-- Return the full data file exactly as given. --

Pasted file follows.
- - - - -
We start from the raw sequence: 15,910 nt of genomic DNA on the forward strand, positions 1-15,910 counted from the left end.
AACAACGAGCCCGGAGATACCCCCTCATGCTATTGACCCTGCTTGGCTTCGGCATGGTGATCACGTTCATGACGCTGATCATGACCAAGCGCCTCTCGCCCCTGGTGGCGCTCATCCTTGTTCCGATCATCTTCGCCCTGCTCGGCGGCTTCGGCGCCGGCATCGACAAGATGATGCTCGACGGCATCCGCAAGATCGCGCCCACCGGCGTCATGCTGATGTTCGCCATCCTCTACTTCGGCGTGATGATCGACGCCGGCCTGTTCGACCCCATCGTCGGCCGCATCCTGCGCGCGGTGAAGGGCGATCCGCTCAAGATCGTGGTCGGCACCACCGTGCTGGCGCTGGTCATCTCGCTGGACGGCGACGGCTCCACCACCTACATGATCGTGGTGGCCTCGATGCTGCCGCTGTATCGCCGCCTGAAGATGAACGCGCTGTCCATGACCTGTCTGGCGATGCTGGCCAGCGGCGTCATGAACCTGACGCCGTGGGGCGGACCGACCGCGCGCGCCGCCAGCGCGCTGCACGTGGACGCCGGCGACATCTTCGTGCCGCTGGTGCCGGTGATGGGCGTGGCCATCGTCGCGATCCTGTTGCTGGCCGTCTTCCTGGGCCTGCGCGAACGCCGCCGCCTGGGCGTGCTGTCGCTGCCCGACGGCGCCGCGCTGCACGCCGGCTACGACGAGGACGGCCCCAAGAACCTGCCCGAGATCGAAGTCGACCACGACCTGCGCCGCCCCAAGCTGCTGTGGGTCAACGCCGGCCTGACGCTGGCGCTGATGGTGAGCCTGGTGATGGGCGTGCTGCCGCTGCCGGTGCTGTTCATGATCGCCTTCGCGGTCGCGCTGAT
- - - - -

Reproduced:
We start from the raw sequence: 15,910 nt of genomic DNA on the forward strand, positions 1-15,910 counted from the left end.
AACAACGAGCCCGGAGATACCCCCTCATGCTATTGACCCTGCTTGGCTTCGGCATGGTGATCACGTTCATGACGCTGATCATGACCAAGCGCCTCTCGCCCCTGGTGGCGCTCATCCTTGTTCCGATCATCTTCGCCCTGCTCGGCGGCTTCGGCGCCGGCATCGACAAGATGATGCTCGACGGCATCCGCAAGATCGCGCCCACCGGCGTCATGCTGATGTTCGCCATCCTCTACTTCGGCGTGATGATCGACGCCGGCCTGTTCGACCCCATCGTCGGCCGCATCCTGCGCGCGGTGAAGGGCGATCCGCTCAAGATCGTGGTCGGCACCACCGTGCTGGCGCTGGTCATCTCGCTGGACGGCGACGGCTCCACCACCTACATGATCGTGGTGGCCTCGATGCTGCCGCTGTATCGCCGCCTGAAGATGAACGCGCTGTCCATGACCTGTCTGGCGATGCTGGCCAGCGGCGTCATGAACCTGACGCCGTGGGGCGGACCGACCGCGCGCGCCGCCAGCGCGCTGCACGTGGACGCCGGCGACATCTTCGTGCCGCTGGTGCCGGTGATGGGCGTGGCCATCGTCGCGATCCTGTTGCTGGCCGTCTTCCTGGGCCTGCGCGAACGCCGCCGCCTGGGCGTGCTGTCGCTGCCCGACGGCGCCGCGCTGCACGCCGGCTACGACGAGGACGGCCCCAAGAACCTGCCCGAGATCGAAGTCGACCACGACCTGCGCCGCCCCAAGCTGCTGTGGGTCAACGCCGGCCTGACGCTGGCGCTGATGGTGAGCCTGGTGATGGGCGTGCTGCCGCTGCCGGTGCTGTTCATGATCGCCTTCGCGGTCGCGCTGAT